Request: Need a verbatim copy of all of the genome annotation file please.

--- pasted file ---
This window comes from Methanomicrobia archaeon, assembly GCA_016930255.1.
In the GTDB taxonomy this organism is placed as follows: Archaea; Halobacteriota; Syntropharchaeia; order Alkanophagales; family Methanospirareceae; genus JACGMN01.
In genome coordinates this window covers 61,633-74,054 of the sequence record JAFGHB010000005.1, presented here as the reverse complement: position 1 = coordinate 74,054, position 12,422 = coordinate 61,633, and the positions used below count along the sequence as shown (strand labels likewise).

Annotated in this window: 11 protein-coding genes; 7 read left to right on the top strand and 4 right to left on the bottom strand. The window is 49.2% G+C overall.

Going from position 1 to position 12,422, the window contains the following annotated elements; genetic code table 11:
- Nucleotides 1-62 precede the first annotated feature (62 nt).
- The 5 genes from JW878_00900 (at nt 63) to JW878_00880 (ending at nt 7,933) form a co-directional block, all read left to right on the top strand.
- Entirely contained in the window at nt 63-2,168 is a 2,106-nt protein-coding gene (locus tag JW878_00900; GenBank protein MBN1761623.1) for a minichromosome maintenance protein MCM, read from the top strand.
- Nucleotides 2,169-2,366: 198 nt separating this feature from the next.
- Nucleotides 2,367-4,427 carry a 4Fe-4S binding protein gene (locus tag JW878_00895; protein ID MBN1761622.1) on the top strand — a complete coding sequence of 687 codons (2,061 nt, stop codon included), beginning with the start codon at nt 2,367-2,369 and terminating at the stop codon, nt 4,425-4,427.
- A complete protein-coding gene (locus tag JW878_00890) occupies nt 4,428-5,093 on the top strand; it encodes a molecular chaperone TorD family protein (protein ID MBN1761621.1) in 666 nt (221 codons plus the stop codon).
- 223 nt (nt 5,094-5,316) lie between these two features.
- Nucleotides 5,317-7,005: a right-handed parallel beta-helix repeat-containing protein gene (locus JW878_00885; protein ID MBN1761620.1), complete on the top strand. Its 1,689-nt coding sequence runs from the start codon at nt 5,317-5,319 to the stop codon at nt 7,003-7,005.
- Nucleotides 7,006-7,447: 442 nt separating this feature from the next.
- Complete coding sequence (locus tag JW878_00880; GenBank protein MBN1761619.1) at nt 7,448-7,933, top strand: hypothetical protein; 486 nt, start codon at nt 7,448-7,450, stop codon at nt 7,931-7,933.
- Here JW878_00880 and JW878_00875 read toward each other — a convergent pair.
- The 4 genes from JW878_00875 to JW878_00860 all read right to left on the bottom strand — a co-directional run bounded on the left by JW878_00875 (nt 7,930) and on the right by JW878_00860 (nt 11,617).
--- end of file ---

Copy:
This window comes from Methanomicrobia archaeon, assembly GCA_016930255.1.
In the GTDB taxonomy this organism is placed as follows: Archaea; Halobacteriota; Syntropharchaeia; order Alkanophagales; family Methanospirareceae; genus JACGMN01.
In genome coordinates this window covers 61,633-74,054 of the sequence record JAFGHB010000005.1, presented here as the reverse complement: position 1 = coordinate 74,054, position 12,422 = coordinate 61,633, and the positions used below count along the sequence as shown (strand labels likewise).

Annotated in this window: 11 protein-coding genes; 7 read left to right on the top strand and 4 right to left on the bottom strand. The window is 49.2% G+C overall.

Going from position 1 to position 12,422, the window contains the following annotated elements; genetic code table 11:
- Nucleotides 1-62 precede the first annotated feature (62 nt).
- The 5 genes from JW878_00900 (at nt 63) to JW878_00880 (ending at nt 7,933) form a co-directional block, all read left to right on the top strand.
- Entirely contained in the window at nt 63-2,168 is a 2,106-nt protein-coding gene (locus tag JW878_00900; GenBank protein MBN1761623.1) for a minichromosome maintenance protein MCM, read from the top strand.
- Nucleotides 2,169-2,366: 198 nt separating this feature from the next.
- Nucleotides 2,367-4,427 carry a 4Fe-4S binding protein gene (locus tag JW878_00895; protein ID MBN1761622.1) on the top strand — a complete coding sequence of 687 codons (2,061 nt, stop codon included), beginning with the start codon at nt 2,367-2,369 and terminating at the stop codon, nt 4,425-4,427.
- A complete protein-coding gene (locus tag JW878_00890) occupies nt 4,428-5,093 on the top strand; it encodes a molecular chaperone TorD family protein (protein ID MBN1761621.1) in 666 nt (221 codons plus the stop codon).
- 223 nt (nt 5,094-5,316) lie between these two features.
- Nucleotides 5,317-7,005: a right-handed parallel beta-helix repeat-containing protein gene (locus JW878_00885; protein ID MBN1761620.1), complete on the top strand. Its 1,689-nt coding sequence runs from the start codon at nt 5,317-5,319 to the stop codon at nt 7,003-7,005.
- Nucleotides 7,006-7,447: 442 nt separating this feature from the next.
- Complete coding sequence (locus tag JW878_00880; GenBank protein MBN1761619.1) at nt 7,448-7,933, top strand: hypothetical protein; 486 nt, start codon at nt 7,448-7,450, stop codon at nt 7,931-7,933.
- Here JW878_00880 and JW878_00875 read toward each other — a convergent pair.
- The 4 genes from JW878_00875 to JW878_00860 all read right to left on the bottom strand — a co-directional run bounded on the left by JW878_00875 (nt 7,930) and on the right by JW878_00860 (nt 11,617).